Why do we sack coaches?

Why was Claudio Ranieri sacked? Let’s ask the broader question, why do we in football sack coaches? And why so often, why so predictably?

Claudio Ranieri

Claudio Ranieri Source: Getty Images

The understanding is that we sack them because the results are not good enough, patience has run out and we see no prospects of a turnaround.

Then comes the next question: if results are bad is that necessarily the coach’s fault? And would sacking him, and replacing him, deliver good results?

Bad results can be the fault of the coach or the players or a combination of both. Sometimes blame can even be levelled at the hierarchy, the board?

As an observer I have often asked, if a failing coach has been hired why do the people who hired him, the board, get off scot free? Why don’t they get sacked too?

Ineptitude by the board in making coaching appointments can be demonstrable. In 2012 the Melbourne Victory board sacked Mehmet Durakovic, who was failing, and appointed Jim Magilton in his place. The bad results continued and soon Magilton was gone, too. On reflection neither Durakovic nor Magilton should have been chosen. A season had been wasted. And who was to blame for that?

Often of course the players are to blame. For some reason they lose confidence, in each other as well as the coach, and results turn bad. Wins become harder and harder to get. A rot sets in. Then often the players turn on the coach because they blame him for not providing the technical leadership needed to get them out of their rut.

This is what is called the coach losing the dressing room.

This is what happened to Jose Mourinho last year when, despite winning the league title with Chelsea the previous season, he was fired for bad results. He had lost the dressing room. Evidence was palpable. Some of the finest players in the world were not performing. Rumours were rumbling that some of the most influential players had turned against the manager.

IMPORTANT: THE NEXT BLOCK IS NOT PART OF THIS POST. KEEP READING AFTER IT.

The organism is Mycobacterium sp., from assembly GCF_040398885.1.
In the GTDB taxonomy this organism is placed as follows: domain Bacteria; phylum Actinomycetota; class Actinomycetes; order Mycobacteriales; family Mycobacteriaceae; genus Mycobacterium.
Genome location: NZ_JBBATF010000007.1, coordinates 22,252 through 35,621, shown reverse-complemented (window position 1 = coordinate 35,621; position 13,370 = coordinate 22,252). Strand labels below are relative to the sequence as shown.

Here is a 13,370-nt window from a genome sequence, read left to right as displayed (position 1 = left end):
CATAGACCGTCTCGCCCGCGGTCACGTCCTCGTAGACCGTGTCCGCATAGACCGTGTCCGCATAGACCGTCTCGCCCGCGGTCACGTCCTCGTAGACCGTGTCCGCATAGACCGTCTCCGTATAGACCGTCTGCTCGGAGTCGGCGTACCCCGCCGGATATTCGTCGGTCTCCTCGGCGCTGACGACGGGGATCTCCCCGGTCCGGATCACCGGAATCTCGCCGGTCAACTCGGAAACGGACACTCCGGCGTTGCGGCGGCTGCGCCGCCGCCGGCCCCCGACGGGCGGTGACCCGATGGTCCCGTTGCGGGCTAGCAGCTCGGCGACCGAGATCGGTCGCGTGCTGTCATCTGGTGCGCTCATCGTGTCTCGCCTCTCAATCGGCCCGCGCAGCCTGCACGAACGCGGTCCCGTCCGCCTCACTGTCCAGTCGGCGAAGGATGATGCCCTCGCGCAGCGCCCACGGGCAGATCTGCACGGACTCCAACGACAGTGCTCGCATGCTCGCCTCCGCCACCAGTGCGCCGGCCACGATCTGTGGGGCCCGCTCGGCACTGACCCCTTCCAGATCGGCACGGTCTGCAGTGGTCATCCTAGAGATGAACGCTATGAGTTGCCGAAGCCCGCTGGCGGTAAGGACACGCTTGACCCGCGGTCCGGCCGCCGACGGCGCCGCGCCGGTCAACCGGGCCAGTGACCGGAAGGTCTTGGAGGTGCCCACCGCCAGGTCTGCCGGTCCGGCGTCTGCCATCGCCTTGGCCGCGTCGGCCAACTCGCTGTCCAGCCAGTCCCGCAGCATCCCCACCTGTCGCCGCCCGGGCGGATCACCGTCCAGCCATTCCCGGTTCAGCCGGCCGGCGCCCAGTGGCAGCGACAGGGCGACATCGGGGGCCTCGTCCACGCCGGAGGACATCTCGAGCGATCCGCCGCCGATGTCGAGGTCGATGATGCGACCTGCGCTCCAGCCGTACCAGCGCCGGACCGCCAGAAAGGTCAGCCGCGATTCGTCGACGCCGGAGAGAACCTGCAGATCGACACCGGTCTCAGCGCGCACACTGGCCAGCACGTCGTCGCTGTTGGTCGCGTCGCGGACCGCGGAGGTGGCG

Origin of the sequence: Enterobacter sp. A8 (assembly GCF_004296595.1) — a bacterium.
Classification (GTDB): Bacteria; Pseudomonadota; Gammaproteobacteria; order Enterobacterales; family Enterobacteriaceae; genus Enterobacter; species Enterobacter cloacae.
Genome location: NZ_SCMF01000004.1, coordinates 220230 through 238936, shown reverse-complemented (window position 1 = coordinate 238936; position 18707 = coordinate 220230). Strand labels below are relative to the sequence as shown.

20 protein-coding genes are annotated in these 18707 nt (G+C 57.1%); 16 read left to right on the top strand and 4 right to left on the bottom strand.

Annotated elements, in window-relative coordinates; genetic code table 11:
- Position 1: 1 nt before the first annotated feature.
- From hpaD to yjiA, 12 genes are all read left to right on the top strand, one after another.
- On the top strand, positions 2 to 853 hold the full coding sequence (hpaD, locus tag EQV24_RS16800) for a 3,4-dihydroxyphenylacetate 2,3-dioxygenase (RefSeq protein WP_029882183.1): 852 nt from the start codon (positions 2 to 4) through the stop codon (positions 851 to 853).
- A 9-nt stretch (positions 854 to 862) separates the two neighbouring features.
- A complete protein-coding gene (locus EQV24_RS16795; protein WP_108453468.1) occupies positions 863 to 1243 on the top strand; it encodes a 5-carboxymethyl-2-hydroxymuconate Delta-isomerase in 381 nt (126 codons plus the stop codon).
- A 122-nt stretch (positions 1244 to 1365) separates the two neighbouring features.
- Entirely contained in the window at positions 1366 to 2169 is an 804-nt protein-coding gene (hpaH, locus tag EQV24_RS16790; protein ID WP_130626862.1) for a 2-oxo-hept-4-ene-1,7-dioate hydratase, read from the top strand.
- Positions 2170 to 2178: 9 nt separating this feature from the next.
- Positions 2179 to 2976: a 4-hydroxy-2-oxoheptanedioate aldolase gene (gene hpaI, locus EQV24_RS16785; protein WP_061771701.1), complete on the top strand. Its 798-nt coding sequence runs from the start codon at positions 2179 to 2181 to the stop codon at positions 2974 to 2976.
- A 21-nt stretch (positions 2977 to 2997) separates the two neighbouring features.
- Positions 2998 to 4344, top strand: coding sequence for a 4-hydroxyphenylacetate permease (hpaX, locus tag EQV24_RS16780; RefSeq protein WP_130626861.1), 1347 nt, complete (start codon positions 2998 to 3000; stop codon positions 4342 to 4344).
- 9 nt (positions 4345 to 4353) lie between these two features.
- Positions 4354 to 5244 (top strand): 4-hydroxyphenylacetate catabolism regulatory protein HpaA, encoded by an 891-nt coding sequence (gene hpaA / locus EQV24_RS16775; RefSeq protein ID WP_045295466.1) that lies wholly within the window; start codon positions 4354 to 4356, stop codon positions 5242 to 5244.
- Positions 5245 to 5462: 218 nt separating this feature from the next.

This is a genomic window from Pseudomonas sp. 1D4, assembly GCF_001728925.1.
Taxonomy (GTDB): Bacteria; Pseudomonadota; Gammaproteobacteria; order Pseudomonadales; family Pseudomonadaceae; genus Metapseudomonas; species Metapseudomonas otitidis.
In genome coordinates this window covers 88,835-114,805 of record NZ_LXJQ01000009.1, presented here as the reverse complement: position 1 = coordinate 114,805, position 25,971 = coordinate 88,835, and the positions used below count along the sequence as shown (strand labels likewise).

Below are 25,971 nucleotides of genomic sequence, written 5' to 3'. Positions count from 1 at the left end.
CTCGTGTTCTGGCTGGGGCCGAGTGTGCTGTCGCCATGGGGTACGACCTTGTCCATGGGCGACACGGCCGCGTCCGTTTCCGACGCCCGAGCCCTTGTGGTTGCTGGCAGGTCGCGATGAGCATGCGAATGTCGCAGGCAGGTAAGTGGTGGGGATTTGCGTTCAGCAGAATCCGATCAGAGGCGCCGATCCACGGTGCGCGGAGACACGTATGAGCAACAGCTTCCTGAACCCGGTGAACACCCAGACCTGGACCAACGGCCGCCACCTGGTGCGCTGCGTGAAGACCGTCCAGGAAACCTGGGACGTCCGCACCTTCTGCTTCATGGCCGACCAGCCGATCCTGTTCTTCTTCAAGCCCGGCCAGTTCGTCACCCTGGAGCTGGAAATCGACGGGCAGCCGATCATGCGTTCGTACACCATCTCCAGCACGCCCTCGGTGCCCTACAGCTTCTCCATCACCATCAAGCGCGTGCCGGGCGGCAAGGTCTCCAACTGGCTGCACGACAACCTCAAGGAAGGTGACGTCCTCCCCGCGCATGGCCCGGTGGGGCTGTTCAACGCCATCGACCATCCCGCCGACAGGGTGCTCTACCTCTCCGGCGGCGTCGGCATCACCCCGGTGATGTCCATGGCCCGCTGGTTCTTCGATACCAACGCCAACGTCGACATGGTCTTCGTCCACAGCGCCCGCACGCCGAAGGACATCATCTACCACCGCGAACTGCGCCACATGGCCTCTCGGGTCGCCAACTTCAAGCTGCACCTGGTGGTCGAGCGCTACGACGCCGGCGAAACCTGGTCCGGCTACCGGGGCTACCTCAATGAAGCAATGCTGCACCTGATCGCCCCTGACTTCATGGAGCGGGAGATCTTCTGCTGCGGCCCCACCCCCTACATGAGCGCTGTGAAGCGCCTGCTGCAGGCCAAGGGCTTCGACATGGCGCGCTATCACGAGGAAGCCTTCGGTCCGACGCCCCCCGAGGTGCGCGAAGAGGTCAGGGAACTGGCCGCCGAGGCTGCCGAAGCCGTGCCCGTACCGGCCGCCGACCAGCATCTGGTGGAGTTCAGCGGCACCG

Yet the vast majority of Chelsea fans, who idolised Mourinho, blamed the players, claiming they had sabotaged and assassinated their boss. They may have been right but what they didn’t seem to get is that it was Mourinho who had lost the players and therefore he was to blame for the rut the team was in.

If the Bela Guttmann rule was to be applied, this should not have happened at Leicester. Guttmann, the Hungarian who coached Benfica in its heyday in the 1960s, famously said, ‘The third year is fatal,’ meaning that no coach, no matter how successful, should stay in a club job for more than two years. Inevitably, argued Guttmann, the coach will lose the dressing room.

Both Alex Ferguson and Arsene Wenger, of course, avoided this by constantly changing the players and bringing in new blood. That was the advice Ferguson gave Pep Guardiola when the Spaniard called him before deciding whether or not to leave Barcelona. Pep was just too loyal to the players to sack most of them.

But Ranieri was only into his second season at Leicester. He had won the league in his first full season and all was well until results began to go south in the current season.

This indicates to me that Ranieri’s ultimate fate was largely self-inflicted. There is no other explanation.

Nothing has been openly stated by the players, none of whom want to turn the knife in Ranieri’s back, but there are reports and rumours that the players, or some players, were unhappy with Ranieri – with his tweaking of methodology, including tactical systems and even diet, that were different from what the team deployed in its historic, triumphant year. The Tinker Man couldn’t help himself.

Do teams respond well to coach sackings? Often they do, lifting their game in order to impress the new boss. This happened with Chelsea. And this happened with Leicester who, in their first game after the Ranieri sacking, thumped Liverpool 3:1 and played as well as they ever played in the title-winning season.

So the view from this quarter is that the sacking of Ranieri, as sad as it was, was justified.

It was, for one thing, too much of a financial risk with the loom of relegation. There are parachute payments of course ($105 million over four years). But the overall losses caused by the drop would be horrendous. The EPL clubs, following the new broadcast deal, get $16 million per game. In the Championship, clubs get just $4.8 million per year.

If Leicester were somewhere in mid-table but safe from relegation it would have been different. Then you could have argued, leave Ranieri there and allow him to rebuild the team.

But with five straight losses and not one goal scored this calendar year the prospects must have looked horrendous to the board.

I believe the board acted properly and appropriately. Ranieri’s sacking was not the first and neither will it be the last.

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5 min read
Published 28 February 2017 at 5:43pm
By Les Murray